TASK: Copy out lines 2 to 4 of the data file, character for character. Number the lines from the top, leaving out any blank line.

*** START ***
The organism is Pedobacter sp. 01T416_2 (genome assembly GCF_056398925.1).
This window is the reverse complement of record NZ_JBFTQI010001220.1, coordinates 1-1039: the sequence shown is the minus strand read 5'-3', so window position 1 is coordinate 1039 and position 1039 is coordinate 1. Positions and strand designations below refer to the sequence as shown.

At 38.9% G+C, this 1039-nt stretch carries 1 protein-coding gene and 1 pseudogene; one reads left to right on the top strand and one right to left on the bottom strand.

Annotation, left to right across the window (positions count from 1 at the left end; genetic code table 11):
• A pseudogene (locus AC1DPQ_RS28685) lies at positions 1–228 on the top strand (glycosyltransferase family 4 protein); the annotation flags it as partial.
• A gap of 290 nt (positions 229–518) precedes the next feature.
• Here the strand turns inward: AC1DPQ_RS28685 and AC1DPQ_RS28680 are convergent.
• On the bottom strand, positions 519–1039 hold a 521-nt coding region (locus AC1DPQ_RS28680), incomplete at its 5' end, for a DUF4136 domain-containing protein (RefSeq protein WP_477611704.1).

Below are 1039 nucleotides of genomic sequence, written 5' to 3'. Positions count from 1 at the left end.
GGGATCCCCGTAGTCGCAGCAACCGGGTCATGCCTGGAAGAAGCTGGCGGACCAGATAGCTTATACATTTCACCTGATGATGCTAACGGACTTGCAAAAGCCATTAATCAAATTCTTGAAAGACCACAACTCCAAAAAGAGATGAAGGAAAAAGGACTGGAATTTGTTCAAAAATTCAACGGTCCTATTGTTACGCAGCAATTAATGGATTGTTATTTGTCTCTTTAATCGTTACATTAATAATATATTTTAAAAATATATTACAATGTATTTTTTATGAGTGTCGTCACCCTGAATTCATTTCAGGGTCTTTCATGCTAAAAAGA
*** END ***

This window is the reverse complement of record NZ_JBFTQI010001220.1, coordinates 1-1039: the sequence shown is the minus strand read 5'-3', so window position 1 is coordinate 1039 and position 1039 is coordinate 1. Positions and strand designations below refer to the sequence as shown.

At 38.9% G+C, this 1039-nt stretch carries 1 protein-coding gene and 1 pseudogene; one reads left to right on the top strand and one right to left on the bottom strand.

Annotation, left to right across the window (positions count from 1 at the left end; genetic code table 11):